Another question is whether they have any chance at all at playing the game. Definitely not with a 1ghz processor (no matter how “fast” it is) and certainly not with things like slow access to hds, slow ram etc.
Perhaps the g5 can step up to the plate, though I’d be surprised, moreso because the hammer and “finally showing some real juice” p4s are gonna be very tough to beat.
So given this environment apple should either show real commitment or just forget about it. I have a feeling their server strategy could force into something they don’t seem ready for. Why not just say, hey look if you want to compile X in 10 seconds, they are your solution, but if you want taste the sweet sweet flavor of a modern interface, running on the master of masters (bsd), then come to poppa.
I’d like to see the same benchmark run on the G4 with linux. Its no secret that OSX does not have optimized libraries yet…so this comparison is valid for real world tests of OSX but invalid for CPU benchmarking.
And as for real world….recall that the benchmark only tested once CPU. The Dual G4 will be faster than indicated for everyday use.
That said, I’m happily plugging along without a 697 specInt2000 athlon….My G3’s and Mips R10k’s and Fujitsu Turbosparc’s run just fine. And OSX kicks ass all over windows…
>>While I never believed it would be competitive with the fastest x86 CPUs (Athlon XPs clocked at about 1.7 GHz or P4’s clocked at 2.2 GHz) since PPC isn’t really one of the best RISC archs (that would be Alpha), I would think it would at least compare with a PIII at the same clock speed.<<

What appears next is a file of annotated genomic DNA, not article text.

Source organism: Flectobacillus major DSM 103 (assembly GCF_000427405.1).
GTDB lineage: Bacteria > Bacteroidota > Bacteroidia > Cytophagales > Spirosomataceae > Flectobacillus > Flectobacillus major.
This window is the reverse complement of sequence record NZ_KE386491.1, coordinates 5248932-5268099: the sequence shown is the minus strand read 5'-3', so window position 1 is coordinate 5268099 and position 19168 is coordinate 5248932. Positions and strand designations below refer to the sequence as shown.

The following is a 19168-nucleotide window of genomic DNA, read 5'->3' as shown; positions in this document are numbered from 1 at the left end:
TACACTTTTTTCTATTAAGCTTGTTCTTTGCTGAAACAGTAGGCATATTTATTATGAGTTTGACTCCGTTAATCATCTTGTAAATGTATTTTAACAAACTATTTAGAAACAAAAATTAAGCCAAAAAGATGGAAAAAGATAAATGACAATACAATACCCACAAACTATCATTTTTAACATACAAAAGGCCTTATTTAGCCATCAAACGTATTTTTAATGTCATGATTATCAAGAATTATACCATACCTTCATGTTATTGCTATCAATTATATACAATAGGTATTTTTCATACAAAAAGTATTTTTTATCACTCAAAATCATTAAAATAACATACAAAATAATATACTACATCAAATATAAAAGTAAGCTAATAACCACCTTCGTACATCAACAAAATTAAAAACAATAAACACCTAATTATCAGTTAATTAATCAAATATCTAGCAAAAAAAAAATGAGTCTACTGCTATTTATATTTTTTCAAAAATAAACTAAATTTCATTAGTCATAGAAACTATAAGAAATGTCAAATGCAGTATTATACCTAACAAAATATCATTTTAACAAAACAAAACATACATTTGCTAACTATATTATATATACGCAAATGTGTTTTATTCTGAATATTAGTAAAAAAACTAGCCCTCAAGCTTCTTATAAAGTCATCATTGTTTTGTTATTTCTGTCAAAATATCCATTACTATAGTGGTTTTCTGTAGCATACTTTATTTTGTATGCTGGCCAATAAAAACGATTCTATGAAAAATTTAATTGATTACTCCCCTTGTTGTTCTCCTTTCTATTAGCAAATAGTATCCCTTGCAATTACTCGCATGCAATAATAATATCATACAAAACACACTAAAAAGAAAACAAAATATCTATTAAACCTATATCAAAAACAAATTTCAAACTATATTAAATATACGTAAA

Yeah too bad Compaq is letting it go to the toilet 🙁 If DEC was still here, we would be arguing between Alphas, x86s and PPCs and which was the best operating system to boot… Windows, UNIX and/or VMS!
And as for real world….recall that the benchmark only tested once CPU. The Dual G4 will be faster than indicated for everyday use.
assuming that you’re multitasking, or using dual-processor optimized applications, just as it would be using a dual-CPU P3 system under NT/2k/XP Pro or any other OS with SMP support.
What this really tells us is that Altivec is what makes the PPC processor a viable option today. Otherwise, the 1GHz PPC is getting beaten by a 667MHz P3. MHz myth indeed.
Try this test. Take a Porsche Boxster attach a plow to it and time it plowing a field. Now do the same with a BMW Z3. When you are done compare the results, what have you learned, absolutely nothing useful, unless you are going to use the winner for plowing fields. The plowing test is out of the context of how the cars are typically used. The same problem exists with the processor tests in this article. If your intended use is doing calculations using inefficient compliers then this test is valid, and you should select the processor accordingly. If you intend any other use, you are going to need different comparison criteria.
“about three years ago I was running a code (C++ extension module for python) on a 500 MHz alpha (21364) and then tried it on a 433 MHz celeron. I was shocked when the alpha was only about 50% faster ”
I’m no alpha expert, im new to them, but isnt the 21364 like _really_ new? 3 Years ago i’d be surprised to see a 21264. My Alpha dates from like 1997, and its a 500Mhz 21164, sure you arent talknig about those?
50% faster is still quite a bit faster, but there again, as everyone has said, it all depends on the compiler, which is why i have a grudge against C, you have to rely on the compiler to give you a good result.